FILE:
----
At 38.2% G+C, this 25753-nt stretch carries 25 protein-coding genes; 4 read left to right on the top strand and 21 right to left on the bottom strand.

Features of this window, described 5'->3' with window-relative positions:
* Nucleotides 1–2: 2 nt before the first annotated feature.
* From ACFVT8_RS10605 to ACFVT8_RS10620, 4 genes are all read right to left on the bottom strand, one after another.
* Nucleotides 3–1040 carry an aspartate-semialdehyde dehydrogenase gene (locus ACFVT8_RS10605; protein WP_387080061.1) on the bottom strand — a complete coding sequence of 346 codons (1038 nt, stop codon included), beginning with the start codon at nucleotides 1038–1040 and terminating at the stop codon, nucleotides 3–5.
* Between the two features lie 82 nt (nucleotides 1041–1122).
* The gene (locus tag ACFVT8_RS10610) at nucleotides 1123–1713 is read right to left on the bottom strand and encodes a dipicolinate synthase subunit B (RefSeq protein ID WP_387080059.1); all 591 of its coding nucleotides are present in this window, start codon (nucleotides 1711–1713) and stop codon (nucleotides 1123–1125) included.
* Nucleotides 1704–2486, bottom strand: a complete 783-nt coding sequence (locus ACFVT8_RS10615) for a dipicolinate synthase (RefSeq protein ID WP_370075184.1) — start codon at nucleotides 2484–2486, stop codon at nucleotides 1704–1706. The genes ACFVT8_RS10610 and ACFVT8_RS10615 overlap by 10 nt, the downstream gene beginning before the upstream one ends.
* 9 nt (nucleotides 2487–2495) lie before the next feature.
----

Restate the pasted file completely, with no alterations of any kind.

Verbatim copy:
At 38.2% G+C, this 25753-nt stretch carries 25 protein-coding genes; 4 read left to right on the top strand and 21 right to left on the bottom strand.

Features of this window, described 5'->3' with window-relative positions:
* Nucleotides 1–2: 2 nt before the first annotated feature.
* From ACFVT8_RS10605 to ACFVT8_RS10620, 4 genes are all read right to left on the bottom strand, one after another.
* Nucleotides 3–1040 carry an aspartate-semialdehyde dehydrogenase gene (locus ACFVT8_RS10605; protein WP_387080061.1) on the bottom strand — a complete coding sequence of 346 codons (1038 nt, stop codon included), beginning with the start codon at nucleotides 1038–1040 and terminating at the stop codon, nucleotides 3–5.
* Between the two features lie 82 nt (nucleotides 1041–1122).
* The gene (locus tag ACFVT8_RS10610) at nucleotides 1123–1713 is read right to left on the bottom strand and encodes a dipicolinate synthase subunit B (RefSeq protein ID WP_387080059.1); all 591 of its coding nucleotides are present in this window, start codon (nucleotides 1711–1713) and stop codon (nucleotides 1123–1125) included.
* Nucleotides 1704–2486, bottom strand: a complete 783-nt coding sequence (locus ACFVT8_RS10615) for a dipicolinate synthase (RefSeq protein ID WP_370075184.1) — start codon at nucleotides 2484–2486, stop codon at nucleotides 1704–1706. The genes ACFVT8_RS10610 and ACFVT8_RS10615 overlap by 10 nt, the downstream gene beginning before the upstream one ends.
* 9 nt (nucleotides 2487–2495) lie before the next feature.